CEBA Solution: Hope for Gym Owners as Loan Deadline Nears

A drawing of a tired businessperson carrying a large, leaky money bag labeled "debt."

FitBizWeekly released some disturbing stats for gym owners in late August:

  • 60 percent of Fitness Industry Council of Canada (FIC) survey respondents have more than CDN$50,000 in debt.
  • Another 20 percent of respondents accrued more than $100,000 of debt since 2020.
  • 65 percent of respondents say they will not be able to repay Canadian Emergency Business Account (CEBA) loans that were originally to come due on Dec. 31, 2023.

The last stat is particularly bad.

CEBA loans ran up to $60,000, with $20,000 forgivable if the other $40,000 is paid back by Dec. 31 (on Sept. 14, this date was extended to Jan. 18, 2024). If businesses don’t repay the $40K, interest on the entire $60,000 starts accumulating at 5 percent per annum.

The full amount of the loan—with interest—was originally to be due Dec. 31, 2025, before the Canadian government announced changes to the schedule on Sept. 14 (see below).

One must wonder if any struggling businesses saddled with CEBA interest payments will make it to 2025 or 2026.

A head shot of writer Mike Warkentin and the column name "Pressing It Out."

FIC—IHRSA of the north, so to speak—is concerned about small businesses, and so is the Canadian Federation of Independent Business (CFIB).

“Gym owners only took on these loans because they were forced to shut down for weeks and months at a time,” FIC executive director Gabriel Hardy said in a release. “We will continue to fight for an extension of the CEBA loan.”

In an article posted to the FIC website, staff reported that more than 30,000 business owners had signed a CFIB petition in support of extending CEBA deadlines. The CFIB’s data suggested about 250,000 small business could die in 2024 if the deadline wasn’t pushed back.

On. Sept. 14, the Canadian government did, in fact, push back the deadline.

But even with an extra year tacked onto the repayment period, the money is still owed and interest still accumulates. So gym owners must figure out how to pay off the loan or the extension just delays bankruptcy by a year.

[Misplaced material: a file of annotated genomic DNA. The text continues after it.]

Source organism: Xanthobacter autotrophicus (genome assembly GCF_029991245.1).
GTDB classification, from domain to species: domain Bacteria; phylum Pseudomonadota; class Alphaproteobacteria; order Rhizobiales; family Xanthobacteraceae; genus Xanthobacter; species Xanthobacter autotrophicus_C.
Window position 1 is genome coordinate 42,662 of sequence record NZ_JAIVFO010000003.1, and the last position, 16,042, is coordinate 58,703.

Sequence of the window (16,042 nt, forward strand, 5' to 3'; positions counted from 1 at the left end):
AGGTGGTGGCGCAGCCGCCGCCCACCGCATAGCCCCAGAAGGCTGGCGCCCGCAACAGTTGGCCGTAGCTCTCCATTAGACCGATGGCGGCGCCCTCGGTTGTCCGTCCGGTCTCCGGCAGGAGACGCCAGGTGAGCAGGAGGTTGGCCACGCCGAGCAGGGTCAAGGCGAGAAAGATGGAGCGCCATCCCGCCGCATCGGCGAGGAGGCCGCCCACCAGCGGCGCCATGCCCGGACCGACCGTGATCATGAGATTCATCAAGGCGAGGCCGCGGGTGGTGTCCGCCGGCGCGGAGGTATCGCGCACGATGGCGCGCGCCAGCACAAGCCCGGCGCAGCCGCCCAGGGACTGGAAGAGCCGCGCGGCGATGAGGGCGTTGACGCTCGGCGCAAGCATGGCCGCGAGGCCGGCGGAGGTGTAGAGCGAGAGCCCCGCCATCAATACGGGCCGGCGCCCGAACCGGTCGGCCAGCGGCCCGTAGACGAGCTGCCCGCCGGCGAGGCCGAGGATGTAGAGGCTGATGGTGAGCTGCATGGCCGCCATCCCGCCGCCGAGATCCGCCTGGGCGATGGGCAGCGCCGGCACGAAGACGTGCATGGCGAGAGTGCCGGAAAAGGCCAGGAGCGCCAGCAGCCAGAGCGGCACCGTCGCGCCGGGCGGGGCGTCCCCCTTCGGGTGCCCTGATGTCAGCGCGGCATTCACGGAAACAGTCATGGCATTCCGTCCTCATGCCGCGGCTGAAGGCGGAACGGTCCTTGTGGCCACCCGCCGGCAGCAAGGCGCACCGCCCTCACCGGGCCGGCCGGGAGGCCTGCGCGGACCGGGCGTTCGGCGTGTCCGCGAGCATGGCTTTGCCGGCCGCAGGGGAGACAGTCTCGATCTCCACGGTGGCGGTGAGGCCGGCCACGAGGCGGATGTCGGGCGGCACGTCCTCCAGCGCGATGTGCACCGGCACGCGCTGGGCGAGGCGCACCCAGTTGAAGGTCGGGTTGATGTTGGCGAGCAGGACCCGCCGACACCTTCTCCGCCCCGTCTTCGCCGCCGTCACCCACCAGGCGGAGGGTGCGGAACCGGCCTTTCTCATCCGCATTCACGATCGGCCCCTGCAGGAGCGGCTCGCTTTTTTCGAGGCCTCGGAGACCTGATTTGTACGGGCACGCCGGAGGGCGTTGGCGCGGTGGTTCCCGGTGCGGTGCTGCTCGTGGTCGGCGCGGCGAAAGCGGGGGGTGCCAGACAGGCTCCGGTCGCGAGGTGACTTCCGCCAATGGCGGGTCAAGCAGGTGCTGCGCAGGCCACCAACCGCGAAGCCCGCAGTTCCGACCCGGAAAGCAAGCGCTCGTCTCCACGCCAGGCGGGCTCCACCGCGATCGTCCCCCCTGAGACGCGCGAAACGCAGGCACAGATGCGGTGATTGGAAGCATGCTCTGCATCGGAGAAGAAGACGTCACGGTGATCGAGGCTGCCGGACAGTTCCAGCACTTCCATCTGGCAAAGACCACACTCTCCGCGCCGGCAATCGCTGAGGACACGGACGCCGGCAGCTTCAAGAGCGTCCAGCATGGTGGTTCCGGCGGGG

But there is hope.

Recovery Is Possible

A few weeks back, I asked Chris Cooper how long it takes gym owners to get to $100,000 in net owner benefit—salary, dividends, and any other benefits they receive.

The answer: 2 years, 1 month and 9 days on average—regardless of starting point. This data point comes from tracking more than 2,200 gyms over the last seven years.

If you aren’t interested in averages, Coop told me a gym has gone from barely breaking even to paying its owner $100,000 a year in just eight months.

I’ll let you figure out the exact mechanics with your own spreadsheet, but it should be obvious that if a gym can gain the ability to pay its owner $100,000 a year, it could gain the ability to pay  off a loan and eventually pay the owner $100,000 a year.

How does something like this happen? Three reasons:

  • Fitness entrepreneurs focus on building their businesses.
  • They avoid distractions and take action daily.
  • They follow the exact instructions of an experienced mentor.

The last part? It’s critical. If you’ve been struggling to repay a CEBA loan over the last years, you don’t have time to make mistakes and “figure it out.” You need to make progress fast.

The way to do that is with the help of a mentor who can guide you, motivate you and hold you accountable.

Remember: With guidance, the average Two-Brain gym owner can earn a six-figure income in about two years even if the business is in rough shape at the beginning. And some owners have gone from breakeven to $100,000 to in eight months.

So if you’re looking down the barrel of a CEBA loan—or any other debt—take an hour to do some research. Book a call with Two-Brain here to find out how we can help you turn your gym around.


On Sept. 14, the Canadian government announced extensions to the CEBA loan program. Among the announcements:

  • The repayment deadline for partial loan forgiveness is now Jan. 18, 2024.
  • On Jan. 19, 2024, outstanding loans will now have a three-year term at 5 percent per annum, with the repayment date extended to Dec. 31, 2026.

For a complete summary, visit

To make a plan to generate the profit you need to repay any loan, book a call with the Two-Brain team.


One more thing!

Did you know gym owners can earn $100,000 a year with no more than 150 clients? We wrote a guide showing you exactly how.